- Taste figures much more prominently when it comes to Apple Music and other similar endeavors. The DJ-focused Beats 1 “radio” station, for example, is clearly intended to make certain songs popular, not simply identify popularity after it is already attained. This in particular is a natural fit for Apple, and is the part of Apple Music I am most intrigued by: the company is most comfortable setting trends, not following them (as is the case with the core streaming service)
It’s possible that algorithms will one day be superior to humans at both of these functions, but I’m skeptical: the critical recognition of context and creativity are the two arenas where computers consistently underperform humans.
THE ALGORITHMIC GIANTS
That said, despite curation’s advantages the two biggest content players of all — Google and Facebook — are pure algorithmic plays. Google News has always been algorithmically driven, but the more important tool for content is Google search itself, which uses the most valuable algorithm in the world to not only find content but to rank it as well. Facebook, meanwhile, is in some respects the exact opposite of Google: rather than responding to an input Facebook proactively selects what you see when you open the app; that selection, though, is also 100% algorithmically driven.
When considering the question of what is better, algorithms or curation, I think this observation that the core Facebook and Google algorithms are actually solving two very different problems is a useful one. Google is seeking the single best answer to a direct query from an effectively infinite number of data points (i.e. the Internet); while the answer it gives is to a degree influenced by the profile Google has built about you, or the various contextual clues surrounding your search, for most queries there is one right answer that Google will return to anyone who searches for the term in question. In short, the data set is infinite (which means no human is capable of doing the job), but the target is finite. Facebook, on the other hand, creates a unique news feed for all of its 1.44 billion users: while Facebook has a huge amount of data,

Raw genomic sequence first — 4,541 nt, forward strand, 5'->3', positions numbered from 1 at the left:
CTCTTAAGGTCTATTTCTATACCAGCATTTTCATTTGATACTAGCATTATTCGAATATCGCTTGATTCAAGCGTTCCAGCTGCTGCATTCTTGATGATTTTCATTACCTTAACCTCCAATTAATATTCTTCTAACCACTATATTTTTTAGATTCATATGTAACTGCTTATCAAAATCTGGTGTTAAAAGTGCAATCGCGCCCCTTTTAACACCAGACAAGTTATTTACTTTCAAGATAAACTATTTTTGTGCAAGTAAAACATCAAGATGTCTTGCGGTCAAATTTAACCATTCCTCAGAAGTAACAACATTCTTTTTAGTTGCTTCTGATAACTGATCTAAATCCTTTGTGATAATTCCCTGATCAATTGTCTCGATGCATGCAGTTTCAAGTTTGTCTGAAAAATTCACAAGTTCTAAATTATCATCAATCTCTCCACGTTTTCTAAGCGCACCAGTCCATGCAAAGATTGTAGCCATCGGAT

the amount of information any one user will ever be interested in is finite; what is infinite are the number of targets (which means Facebook could never employ enough humans to do the job). In other words, neither Google nor Facebook are able to rely on curation even if they wanted to, but the reasons that Google and Facebook rely on algorithms differs:
However, as I just noted, these two reasons run in the opposite direction: Google does personalize a bit, but it mostly concerned with one right answer, while any single Facebook user doesn’t care and will never care about the vast majority of Facebook’s data. Presuming this relationship holds, you can actually put the above two graphs together:
This curve is a useful way to think about the aforementioned curation initiatives: curation works best when there is a good amount of data, but not too much, and the goal is a fair bit of personalization, but not on an individual basis.
The Curation-Algorithm curve makes it clear why news is an obvious curation candidate: while a lot of news happens everywhere all the time, it’s still a lot less than the sum total of information on the Internet. Moreover, the sort of news most people care about tends to be relatively widely applicable, which means personalization is useful but only to a degree. In other words, news mostly sits at the bottom of this curve. Newspapers figured this out a long time ago: editors were curators, deciding what went on the front page, what was on page 13, and what was buried completely. It mostly worked, although many editors perhaps became too enamored with “prestige” stories like world news as opposed to truly understanding what readers wanted. Moreover, once the